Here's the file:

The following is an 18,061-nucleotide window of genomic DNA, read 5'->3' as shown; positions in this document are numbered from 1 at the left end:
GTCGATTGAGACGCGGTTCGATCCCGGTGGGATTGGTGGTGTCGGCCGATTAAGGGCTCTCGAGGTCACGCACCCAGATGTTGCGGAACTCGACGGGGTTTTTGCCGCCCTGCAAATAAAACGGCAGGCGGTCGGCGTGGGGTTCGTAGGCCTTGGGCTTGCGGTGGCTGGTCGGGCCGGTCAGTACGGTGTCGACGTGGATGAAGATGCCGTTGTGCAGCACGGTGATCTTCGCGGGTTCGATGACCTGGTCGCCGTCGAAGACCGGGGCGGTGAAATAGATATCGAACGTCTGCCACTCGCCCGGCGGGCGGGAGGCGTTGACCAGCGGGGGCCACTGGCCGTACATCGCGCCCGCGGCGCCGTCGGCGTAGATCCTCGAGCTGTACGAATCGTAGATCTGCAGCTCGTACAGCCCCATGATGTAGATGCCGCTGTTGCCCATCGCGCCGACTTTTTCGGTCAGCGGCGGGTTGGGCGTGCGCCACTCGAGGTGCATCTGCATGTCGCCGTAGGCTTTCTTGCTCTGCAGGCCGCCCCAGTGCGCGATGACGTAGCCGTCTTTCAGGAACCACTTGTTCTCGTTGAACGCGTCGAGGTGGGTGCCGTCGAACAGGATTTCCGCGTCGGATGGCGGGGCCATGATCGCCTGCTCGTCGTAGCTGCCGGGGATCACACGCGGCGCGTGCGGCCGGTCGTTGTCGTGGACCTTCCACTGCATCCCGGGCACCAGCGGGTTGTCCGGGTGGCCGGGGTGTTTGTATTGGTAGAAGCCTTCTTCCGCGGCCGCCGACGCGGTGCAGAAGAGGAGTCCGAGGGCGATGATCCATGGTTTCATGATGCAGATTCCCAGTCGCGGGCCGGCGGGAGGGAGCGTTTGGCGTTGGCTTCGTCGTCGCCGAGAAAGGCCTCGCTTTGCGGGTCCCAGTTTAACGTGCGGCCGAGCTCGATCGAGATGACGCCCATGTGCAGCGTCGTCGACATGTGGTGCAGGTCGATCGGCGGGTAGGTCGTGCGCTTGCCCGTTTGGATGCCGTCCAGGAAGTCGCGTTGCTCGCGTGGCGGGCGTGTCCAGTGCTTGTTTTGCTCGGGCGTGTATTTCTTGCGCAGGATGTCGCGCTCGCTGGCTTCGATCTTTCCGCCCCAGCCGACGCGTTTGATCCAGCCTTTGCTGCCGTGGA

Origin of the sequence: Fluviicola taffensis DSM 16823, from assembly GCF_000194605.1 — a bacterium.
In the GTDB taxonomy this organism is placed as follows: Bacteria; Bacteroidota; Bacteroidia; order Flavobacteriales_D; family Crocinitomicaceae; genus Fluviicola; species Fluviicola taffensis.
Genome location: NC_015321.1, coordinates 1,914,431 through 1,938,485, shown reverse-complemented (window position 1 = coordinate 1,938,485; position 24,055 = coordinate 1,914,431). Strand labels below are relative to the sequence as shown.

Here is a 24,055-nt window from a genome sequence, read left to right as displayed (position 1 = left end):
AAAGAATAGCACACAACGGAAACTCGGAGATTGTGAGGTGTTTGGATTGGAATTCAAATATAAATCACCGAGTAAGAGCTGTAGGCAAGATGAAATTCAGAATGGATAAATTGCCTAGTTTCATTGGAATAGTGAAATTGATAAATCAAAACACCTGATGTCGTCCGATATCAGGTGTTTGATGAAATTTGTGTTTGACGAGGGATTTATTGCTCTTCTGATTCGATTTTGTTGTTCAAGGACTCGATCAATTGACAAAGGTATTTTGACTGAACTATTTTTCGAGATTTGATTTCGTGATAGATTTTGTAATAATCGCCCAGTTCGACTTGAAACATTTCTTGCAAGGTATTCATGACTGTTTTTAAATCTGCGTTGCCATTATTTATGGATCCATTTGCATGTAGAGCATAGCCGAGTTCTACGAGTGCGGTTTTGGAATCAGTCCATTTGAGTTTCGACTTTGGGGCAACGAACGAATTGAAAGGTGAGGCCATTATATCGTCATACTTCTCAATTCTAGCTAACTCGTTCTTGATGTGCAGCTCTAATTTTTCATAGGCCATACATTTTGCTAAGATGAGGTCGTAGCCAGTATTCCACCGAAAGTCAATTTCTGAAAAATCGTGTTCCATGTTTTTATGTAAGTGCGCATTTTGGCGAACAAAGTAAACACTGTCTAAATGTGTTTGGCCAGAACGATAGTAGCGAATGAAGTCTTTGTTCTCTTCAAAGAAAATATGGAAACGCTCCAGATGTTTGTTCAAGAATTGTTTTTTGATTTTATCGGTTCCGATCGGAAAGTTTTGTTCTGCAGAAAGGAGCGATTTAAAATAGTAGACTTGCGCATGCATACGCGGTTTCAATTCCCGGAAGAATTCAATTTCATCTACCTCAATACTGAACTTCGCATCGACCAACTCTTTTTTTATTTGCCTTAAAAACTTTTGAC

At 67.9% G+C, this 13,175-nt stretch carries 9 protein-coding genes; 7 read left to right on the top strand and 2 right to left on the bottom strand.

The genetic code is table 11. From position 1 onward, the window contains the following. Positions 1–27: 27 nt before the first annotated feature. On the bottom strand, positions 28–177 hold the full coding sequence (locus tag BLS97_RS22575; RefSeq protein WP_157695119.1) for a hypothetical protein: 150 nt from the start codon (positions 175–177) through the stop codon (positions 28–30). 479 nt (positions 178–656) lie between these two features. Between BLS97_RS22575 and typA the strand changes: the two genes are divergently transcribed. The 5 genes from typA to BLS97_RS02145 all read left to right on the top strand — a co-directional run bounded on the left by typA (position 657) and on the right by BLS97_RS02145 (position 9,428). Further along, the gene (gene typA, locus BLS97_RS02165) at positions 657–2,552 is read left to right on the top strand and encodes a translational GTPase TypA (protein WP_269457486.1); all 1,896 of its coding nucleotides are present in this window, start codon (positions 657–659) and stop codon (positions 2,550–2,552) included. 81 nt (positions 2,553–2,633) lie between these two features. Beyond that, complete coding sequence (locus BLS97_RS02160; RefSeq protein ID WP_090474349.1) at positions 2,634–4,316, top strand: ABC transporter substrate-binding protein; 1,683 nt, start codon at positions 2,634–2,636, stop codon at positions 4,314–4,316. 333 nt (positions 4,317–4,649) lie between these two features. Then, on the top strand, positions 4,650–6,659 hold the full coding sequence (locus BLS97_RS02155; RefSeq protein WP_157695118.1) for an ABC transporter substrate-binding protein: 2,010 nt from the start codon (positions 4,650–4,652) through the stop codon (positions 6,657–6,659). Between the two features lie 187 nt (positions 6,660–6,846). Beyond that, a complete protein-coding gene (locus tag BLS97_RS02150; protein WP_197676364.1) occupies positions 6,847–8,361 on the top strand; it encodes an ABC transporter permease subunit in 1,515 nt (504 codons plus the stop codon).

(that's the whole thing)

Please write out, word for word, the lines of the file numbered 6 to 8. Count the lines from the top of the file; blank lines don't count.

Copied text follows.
Here is a 24,055-nt window from a genome sequence, read left to right as displayed (position 1 = left end):
AAAGAATAGCACACAACGGAAACTCGGAGATTGTGAGGTGTTTGGATTGGAATTCAAATATAAATCACCGAGTAAGAGCTGTAGGCAAGATGAAATTCAGAATGGATAAATTGCCTAGTTTCATTGGAATAGTGAAATTGATAAATCAAAACACCTGATGTCGTCCGATATCAGGTGTTTGATGAAATTTGTGTTTGACGAGGGATTTATTGCTCTTCTGATTCGATTTTGTTGTTCAAGGACTCGATCAATTGACAAAGGTATTTTGACTGAACTATTTTTCGAGATTTGATTTCGTGATAGATTTTGTAATAATCGCCCAGTTCGACTTGAAACATTTCTTGCAAGGTATTCATGACTGTTTTTAAATCTGCGTTGCCATTATTTATGGATCCATTTGCATGTAGAGCATAGCCGAGTTCTACGAGTGCGGTTTTGGAATCAGTCCATTTGAGTTTCGACTTTGGGGCAACGAACGAATTGAAAGGTGAGGCCATTATATCGTCATACTTCTCAATTCTAGCTAACTCGTTCTTGATGTGCAGCTCTAATTTTTCATAGGCCATACATTTTGCTAAGATGAGGTCGTAGCCAGTATTCCACCGAAAGTCAATTTCTGAAAAATCGTGTTCCATGTTTTTATGTAAGTGCGCATTTTGGCGAACAAAGTAAACACTGTCTAAATGTGTTTGGCCAGAACGATAGTAGCGAATGAAGTCTTTGTTCTCTTCAAAGAAAATATGGAAACGCTCCAGATGTTTGTTCAAGAATTGTTTTTTGATTTTATCGGTTCCGATCGGAAAGTTTTGTTCTGCAGAAAGGAGCGATTTAAAATAGTAGACTTGCGCATGCATACGCGGTTTCAATTCCCGGAAGAATTCAATTTCATCTACCTCAATACTGAACTTCGCATCGACCAACTCTTTTTTTATTTGCCTTAAAAACTTTTGAC

At 67.9% G+C, this 13,175-nt stretch carries 9 protein-coding genes; 7 read left to right on the top strand and 2 right to left on the bottom strand.